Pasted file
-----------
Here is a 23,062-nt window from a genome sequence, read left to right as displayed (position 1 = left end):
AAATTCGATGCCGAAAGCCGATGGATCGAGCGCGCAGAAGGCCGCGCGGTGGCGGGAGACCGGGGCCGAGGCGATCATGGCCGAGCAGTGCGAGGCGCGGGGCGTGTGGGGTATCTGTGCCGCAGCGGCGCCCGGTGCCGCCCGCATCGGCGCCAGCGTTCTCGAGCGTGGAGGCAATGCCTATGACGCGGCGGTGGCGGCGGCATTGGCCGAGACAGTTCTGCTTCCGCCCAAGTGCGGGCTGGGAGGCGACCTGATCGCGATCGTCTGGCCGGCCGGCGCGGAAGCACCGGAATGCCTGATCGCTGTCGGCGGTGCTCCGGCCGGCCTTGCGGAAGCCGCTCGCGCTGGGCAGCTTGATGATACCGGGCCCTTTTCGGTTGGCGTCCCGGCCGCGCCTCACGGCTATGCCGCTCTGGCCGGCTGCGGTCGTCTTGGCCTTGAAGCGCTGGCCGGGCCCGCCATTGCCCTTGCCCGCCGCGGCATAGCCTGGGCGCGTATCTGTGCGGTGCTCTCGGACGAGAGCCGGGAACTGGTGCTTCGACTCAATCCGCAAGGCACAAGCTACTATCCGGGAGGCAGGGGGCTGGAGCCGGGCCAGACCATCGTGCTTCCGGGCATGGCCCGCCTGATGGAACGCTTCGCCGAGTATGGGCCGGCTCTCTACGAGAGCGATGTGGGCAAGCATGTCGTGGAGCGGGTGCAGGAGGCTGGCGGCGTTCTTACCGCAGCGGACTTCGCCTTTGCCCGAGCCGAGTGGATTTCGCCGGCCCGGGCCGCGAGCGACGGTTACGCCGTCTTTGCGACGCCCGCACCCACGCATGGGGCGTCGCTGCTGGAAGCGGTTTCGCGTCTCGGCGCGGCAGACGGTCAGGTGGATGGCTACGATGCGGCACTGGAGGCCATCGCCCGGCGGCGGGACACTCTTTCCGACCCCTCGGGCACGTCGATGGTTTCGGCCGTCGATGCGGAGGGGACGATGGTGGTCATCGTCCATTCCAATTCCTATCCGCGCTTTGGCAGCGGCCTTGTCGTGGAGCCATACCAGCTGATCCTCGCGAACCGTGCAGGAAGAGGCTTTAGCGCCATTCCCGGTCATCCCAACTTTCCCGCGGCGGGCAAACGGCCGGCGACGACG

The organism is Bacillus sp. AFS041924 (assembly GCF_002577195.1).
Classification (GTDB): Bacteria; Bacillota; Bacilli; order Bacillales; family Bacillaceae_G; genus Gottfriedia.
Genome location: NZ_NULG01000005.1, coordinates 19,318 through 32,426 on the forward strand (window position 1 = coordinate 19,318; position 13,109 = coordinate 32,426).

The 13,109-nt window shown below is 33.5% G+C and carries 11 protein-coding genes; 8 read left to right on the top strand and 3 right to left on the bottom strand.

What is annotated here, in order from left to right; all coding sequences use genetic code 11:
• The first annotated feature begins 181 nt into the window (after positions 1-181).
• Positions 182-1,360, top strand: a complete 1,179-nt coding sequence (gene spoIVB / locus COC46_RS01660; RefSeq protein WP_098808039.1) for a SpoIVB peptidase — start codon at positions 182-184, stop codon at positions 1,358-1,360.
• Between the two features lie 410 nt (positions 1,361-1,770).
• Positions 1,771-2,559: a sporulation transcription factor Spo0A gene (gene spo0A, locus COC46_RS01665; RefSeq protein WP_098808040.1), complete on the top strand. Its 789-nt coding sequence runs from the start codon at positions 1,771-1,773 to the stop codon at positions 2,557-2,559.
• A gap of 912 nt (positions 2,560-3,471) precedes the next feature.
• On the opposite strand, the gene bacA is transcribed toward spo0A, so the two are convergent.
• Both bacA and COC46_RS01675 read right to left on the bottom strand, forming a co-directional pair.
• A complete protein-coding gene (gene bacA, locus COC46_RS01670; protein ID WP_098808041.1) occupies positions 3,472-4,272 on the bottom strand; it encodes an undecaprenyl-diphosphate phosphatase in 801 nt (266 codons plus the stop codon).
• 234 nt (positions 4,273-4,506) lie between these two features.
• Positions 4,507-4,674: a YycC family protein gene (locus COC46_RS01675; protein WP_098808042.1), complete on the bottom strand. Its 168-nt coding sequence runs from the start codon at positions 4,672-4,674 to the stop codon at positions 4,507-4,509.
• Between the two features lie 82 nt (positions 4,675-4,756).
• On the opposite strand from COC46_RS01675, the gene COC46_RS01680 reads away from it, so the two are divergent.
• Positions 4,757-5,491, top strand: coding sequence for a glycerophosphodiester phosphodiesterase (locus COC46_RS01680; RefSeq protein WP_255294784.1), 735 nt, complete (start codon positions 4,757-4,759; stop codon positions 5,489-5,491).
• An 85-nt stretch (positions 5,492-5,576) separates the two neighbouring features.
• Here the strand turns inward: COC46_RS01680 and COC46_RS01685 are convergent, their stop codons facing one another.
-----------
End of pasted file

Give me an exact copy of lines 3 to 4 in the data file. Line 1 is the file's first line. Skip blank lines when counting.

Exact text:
The organism is Bacillus sp. AFS041924 (assembly GCF_002577195.1).
Classification (GTDB): Bacteria; Bacillota; Bacilli; order Bacillales; family Bacillaceae_G; genus Gottfriedia.